Thursday, March 12, 2015

Great Horned Owls at Merced National Wildlife Refuge (and the 100th blogpost!)

Why do owls seem to scowl so much? In this instance, the reason is clear. Despite being on the road and in our car, the owl was not all that happy that we seemed to see her sitting in her nest. We were at the Merced National Wildlife Refuge providing a bon voyage for the geese that were still there, but of course we were looking for birds of any kind. As we drove through the barren trees of the eastern margin of the auto tour, we could see some large knots, but one of them resolved into a pile of sticks.
Sticks with eyes...
The Great Horned Owl (Bubo virginianus) has proven to be a dependable sight at the Merced National Wildlife Refuge, as we saw them the last time we visited a month ago. But I've never seen one in a nest before. They tend to take over the nests of other birds and modify them to their own needs. It helps that they lay eggs weeks or months ahead of many other birds.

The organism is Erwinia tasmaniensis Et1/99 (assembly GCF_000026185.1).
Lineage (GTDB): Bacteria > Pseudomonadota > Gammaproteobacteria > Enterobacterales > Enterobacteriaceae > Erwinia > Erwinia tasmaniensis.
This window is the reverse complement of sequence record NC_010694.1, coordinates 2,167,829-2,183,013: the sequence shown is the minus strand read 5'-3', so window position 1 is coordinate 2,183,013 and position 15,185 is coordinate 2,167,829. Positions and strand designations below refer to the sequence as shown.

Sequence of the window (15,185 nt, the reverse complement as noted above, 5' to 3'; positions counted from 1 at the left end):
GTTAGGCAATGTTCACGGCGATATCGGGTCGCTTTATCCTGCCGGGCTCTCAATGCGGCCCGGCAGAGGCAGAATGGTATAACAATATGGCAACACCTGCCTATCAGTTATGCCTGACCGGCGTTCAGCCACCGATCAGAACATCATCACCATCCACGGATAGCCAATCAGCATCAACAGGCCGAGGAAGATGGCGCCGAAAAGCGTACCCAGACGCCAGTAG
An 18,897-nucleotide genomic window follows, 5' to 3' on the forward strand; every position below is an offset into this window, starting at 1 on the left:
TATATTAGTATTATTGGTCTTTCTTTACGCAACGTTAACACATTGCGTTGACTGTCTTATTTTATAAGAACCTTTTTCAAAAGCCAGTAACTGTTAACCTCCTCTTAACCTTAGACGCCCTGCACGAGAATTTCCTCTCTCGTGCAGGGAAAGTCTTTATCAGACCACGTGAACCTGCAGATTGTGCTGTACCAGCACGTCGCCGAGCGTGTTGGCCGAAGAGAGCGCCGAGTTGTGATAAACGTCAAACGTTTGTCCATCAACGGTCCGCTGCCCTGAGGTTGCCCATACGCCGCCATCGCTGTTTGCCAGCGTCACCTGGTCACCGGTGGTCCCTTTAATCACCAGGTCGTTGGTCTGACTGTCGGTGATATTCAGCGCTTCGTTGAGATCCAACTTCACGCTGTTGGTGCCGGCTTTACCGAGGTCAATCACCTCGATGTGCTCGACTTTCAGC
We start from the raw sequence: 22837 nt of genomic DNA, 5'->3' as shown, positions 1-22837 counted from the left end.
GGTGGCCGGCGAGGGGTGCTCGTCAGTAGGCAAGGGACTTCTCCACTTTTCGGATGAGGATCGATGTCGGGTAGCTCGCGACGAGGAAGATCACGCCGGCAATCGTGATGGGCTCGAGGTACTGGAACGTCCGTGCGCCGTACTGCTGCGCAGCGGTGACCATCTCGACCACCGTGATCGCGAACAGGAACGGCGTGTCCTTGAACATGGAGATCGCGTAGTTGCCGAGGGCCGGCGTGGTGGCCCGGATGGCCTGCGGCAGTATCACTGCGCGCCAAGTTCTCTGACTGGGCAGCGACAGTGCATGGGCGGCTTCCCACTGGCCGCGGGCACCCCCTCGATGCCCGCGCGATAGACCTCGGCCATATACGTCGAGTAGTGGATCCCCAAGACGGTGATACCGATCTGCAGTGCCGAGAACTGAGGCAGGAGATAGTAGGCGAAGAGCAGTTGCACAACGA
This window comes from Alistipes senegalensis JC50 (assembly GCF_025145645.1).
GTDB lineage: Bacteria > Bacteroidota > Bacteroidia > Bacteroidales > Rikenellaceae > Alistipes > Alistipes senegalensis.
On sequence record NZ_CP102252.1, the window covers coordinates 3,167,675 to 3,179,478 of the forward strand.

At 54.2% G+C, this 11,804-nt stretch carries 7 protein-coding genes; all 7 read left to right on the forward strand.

I guess the trees are leafing out soon, so we might not get the chance to see the nestliings on our next trip, but you can be sure we'll looking.

This has been the 100th blog of Geotripper's California Birds, a purely amateur birding site that I've been doing simply for fun. Part of the purpose is educational, of course, but mostly it's for the fun of getting exercise and exploring some of the corners of our valley that I did not know existed. I've posted photos of 80 different species of birds so far, and since beginning the blog in the middle of September of last year, I've had 8,600 page views. The most viewed posts were the Yellow-rumped Warblers in my back yard (323 views), the Anna's Hummingbird that Mrs. Geotripper photographed in our front yard (192 views), and the Killdeer I photographed at the Merced National Wildlife Refuge (155 views). I don't know why the warblers were the most popular, but I suspect it had to do with the name itself (but maybe someone learned something anyway). I have plenty of pictures in the archives and have no plans to stop our weekend excursions, so I may keep at this for awhile. I'm getting better at bird identification, but as always I appreciate any corrections and comments you have. But more than anything else I want to thank the small cadre of friends who read regularly!


  1. This seems like a good time to say thank you for sharing your birds. It is nice to have the opportunity to hear about and see photos of the birds of the other side of the country.

  2. Thanks for the kind comment! It's appreciated.